I like a good cigar. In fact I consider myself sort of old school, having enjoyed cigars back before Bill Clinton made them popular. But I never really thought to do a cigar review here because…well because I just don’t know that much about cigars. Oh, I can walk into a cigar shop and have a good chance of walking out with something I like, and I’ve developed a few beliefs over the years; but deep, researched, experienced cigar knowledge? Nah, I always thought the closest I’d get to a cigar review was of a Cigar City beer.
But when Ted’s Cigars stepped into my house, my HOUSE, MY HOUSE! – well really our house, with a cigar that’s aged on 100% centennial hops, I had to step up to the plate. After all, if you’re going to waste perfectly good hops on non-beer related shenanigans, then it better be for a good cause.
Here’s a run down of what I know, and what I looked up: Going the alcohol route for Ted’s Cigars is nothing new. Ted’s makes cigars that are infused with everything from Rum to Grand Marnier to Maker’s Mark, but this appears to be the first time they’ve tried something “non-liquid” so to speak. The process isn’t foreign to cigar makers, my favorite brand “Acid” from Drew Estate ages their cigars in the presence of herbs and spices thus allowing the tobacco to take in the essence of the spices, giving the cigar another level of aroma and flavor above just the normal leaf itself.
Hopz Cigars are hand-made in the Dominican Republic using Cameroon as the wrapper leaf, US Connecticut as the binder and Dominican Republican leaf as the filler. Filler is the tobacco inside the cigar, it’s wrapped and held together by the binder first, then finished with the more attractive wrapper that gives the cigar its finished look. Then the finished cigar is placed in a room full of centennial hops where it ages until it has acquired the desired level of aroma from the hops. Or, maybe not. I really don’t know HOW Ted’s infusion is done, they may be resorting to some sort of devil-witchery for all I know but for the sake of imagery let’s picture a room full of cigars snuggled softly into beds of fresh green hops.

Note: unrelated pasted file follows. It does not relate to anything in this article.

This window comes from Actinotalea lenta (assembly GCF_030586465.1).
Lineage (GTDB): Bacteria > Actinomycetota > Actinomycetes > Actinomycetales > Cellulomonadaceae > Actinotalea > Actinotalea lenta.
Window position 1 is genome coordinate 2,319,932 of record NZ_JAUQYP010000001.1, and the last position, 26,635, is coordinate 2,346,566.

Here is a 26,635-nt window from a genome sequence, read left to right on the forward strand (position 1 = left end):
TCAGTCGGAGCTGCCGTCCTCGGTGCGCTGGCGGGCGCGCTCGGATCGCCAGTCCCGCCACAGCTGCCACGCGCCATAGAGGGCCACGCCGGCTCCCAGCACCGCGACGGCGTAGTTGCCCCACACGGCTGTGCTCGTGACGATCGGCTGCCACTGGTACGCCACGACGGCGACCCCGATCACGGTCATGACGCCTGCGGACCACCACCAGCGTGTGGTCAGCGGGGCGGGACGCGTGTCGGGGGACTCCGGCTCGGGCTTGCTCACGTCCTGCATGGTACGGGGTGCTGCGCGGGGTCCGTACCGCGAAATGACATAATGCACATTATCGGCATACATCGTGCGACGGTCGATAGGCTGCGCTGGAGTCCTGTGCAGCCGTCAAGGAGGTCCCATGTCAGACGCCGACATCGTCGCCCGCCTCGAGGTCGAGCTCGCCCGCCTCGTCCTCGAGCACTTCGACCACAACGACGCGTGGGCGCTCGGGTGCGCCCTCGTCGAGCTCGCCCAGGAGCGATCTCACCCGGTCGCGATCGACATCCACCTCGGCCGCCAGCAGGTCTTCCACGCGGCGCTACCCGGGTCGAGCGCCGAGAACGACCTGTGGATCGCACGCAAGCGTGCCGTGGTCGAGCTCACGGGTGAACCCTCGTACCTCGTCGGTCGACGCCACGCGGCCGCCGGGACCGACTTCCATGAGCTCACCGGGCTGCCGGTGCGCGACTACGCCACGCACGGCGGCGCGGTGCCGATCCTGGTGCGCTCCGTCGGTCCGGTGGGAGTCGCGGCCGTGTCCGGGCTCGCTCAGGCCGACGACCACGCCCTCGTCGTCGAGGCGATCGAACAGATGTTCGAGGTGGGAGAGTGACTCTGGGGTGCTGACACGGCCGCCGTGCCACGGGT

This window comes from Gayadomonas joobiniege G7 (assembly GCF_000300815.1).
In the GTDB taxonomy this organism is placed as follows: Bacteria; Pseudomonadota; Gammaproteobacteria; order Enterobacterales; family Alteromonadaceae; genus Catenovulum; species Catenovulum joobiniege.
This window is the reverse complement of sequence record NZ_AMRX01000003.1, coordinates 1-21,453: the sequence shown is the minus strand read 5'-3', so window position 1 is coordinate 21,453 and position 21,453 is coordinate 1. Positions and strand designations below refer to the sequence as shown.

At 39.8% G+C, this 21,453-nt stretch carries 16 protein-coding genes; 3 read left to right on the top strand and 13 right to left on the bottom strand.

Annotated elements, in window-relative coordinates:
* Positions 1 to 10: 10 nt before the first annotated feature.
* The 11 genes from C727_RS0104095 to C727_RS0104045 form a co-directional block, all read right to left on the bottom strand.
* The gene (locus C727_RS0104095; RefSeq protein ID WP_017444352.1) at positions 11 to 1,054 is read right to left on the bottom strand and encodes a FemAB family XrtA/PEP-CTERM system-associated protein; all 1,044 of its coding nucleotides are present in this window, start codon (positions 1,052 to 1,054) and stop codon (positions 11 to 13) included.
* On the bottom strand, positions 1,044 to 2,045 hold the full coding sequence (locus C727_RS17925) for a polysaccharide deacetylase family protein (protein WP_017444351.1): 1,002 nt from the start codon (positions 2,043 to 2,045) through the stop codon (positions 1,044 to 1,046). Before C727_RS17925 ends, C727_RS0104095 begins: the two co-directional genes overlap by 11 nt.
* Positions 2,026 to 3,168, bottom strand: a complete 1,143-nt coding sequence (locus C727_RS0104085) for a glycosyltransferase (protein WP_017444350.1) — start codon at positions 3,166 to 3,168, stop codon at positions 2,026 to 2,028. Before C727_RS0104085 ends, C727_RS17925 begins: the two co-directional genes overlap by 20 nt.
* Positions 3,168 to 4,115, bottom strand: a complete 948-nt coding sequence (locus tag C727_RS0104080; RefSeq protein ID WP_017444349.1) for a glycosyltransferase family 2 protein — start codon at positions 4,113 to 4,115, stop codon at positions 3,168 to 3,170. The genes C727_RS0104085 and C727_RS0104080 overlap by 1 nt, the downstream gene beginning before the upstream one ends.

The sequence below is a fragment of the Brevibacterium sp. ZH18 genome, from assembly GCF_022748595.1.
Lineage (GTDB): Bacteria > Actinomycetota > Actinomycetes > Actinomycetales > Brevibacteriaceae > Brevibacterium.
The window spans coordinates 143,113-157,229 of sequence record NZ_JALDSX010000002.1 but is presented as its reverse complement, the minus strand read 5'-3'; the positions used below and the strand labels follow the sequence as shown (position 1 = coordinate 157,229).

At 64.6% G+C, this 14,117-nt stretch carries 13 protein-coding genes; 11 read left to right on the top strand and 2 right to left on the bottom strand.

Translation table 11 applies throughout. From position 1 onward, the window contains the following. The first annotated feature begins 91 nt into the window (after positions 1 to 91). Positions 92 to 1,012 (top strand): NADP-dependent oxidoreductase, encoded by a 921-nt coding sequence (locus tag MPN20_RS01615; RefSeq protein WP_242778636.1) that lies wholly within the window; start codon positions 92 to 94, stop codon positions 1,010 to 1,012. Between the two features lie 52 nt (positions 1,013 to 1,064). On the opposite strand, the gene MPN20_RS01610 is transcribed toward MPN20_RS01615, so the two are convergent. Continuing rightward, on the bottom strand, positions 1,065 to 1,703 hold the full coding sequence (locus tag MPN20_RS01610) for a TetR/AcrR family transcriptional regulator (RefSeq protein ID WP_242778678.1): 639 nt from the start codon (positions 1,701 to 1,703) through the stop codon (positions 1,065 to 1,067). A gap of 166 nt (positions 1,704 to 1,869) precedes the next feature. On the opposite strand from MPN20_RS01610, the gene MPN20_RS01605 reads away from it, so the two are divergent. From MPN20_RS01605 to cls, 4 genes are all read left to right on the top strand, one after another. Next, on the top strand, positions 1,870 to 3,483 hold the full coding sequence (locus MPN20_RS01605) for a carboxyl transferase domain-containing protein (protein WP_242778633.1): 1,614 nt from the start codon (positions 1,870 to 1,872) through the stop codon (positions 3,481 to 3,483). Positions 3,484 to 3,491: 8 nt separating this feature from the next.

I was smart enough to know not to expect a huge rush of hop aroma as I opened the glass tube. Infusion of this sort tends to be subtle, sadly you can’t dry hop a cigar. But it was there, just the finest wisp of green hop aroma along the length of the cigar, with a more pronounced aroma at the cut end. Much like the lingering aroma that’s left on your fingers after a day of home brewing.
However, my second assumption about this cigar also proved to be true – that once lit, the aroma and flavor of the tobacco leaf would over power the hops and it would be undetectable in the flavor or smoke. Maybe someone who is really good at reviewing cigars might have been able to find some trace of the hops somewhere amongst all the other flavors, but it was lost on my unskilled palete.
However, after getting about half way through the cigar I was starting to get a little something. Something in the flavor, well more like an actual feel than a flavor. Maybe if you sucked on a hop cone for a bit, the very last lingering traces of flavor 10 minutes later? Something like that, maybe? Or maybe it was just my mind. Aroma? Straight forward cigar really, no hops that I could detect – however, I’ve always found it to be true that I can always get more of the true aroma from cigar (and especially pipe) smoke when someone else is smoking it. So maybe if someone else in a room was smoking a Hopz cigar, my experience might be different in that regard.
As I said in the opening paragraph, I do have a few beliefs when it comes to cigars. Two of which I consider to be my only criteria when it comes to fine cigars (beyond just taste). First I believe that a well made cigar will hold its initial ash. One should be able to smoke a cigar for a considerable period, before the ash falls off under its own weight. The Hopz did well in this case, getting to about 2 inches before it collapsed into my lap – causing a brief round of enthusiastic brushing (I’ve always maintained that ash from a cigar was cool enough not to really burn or light something on fire, but having a pile of it on your crotch is not the time to test that theory).
My second criteria is that the cigar should taste as good at the end of the smoke as it did in the beginning. A cigar made with fine ingredients should not start out tasting good, and then end up a harsh, bitter tasting inferno. Again, the Hops did well in this regard; the light to medium flavor of the leaf carried through all the way to the end of the smoke.
All things considered I would consider this a very nice, well-made cigar. For me however, there was nothing here beyond the initial curiosity factor that would make me go back to it again. It didn’t impress me enough to replace any of my normal Acid brand cigars (or my normal hoppy APAs, for that matter). I did buy two however so I will be giving it one more chance, if only I could think of a something to have it with. Something that might bring out the nuances of the cigar more…
Ah, good idea….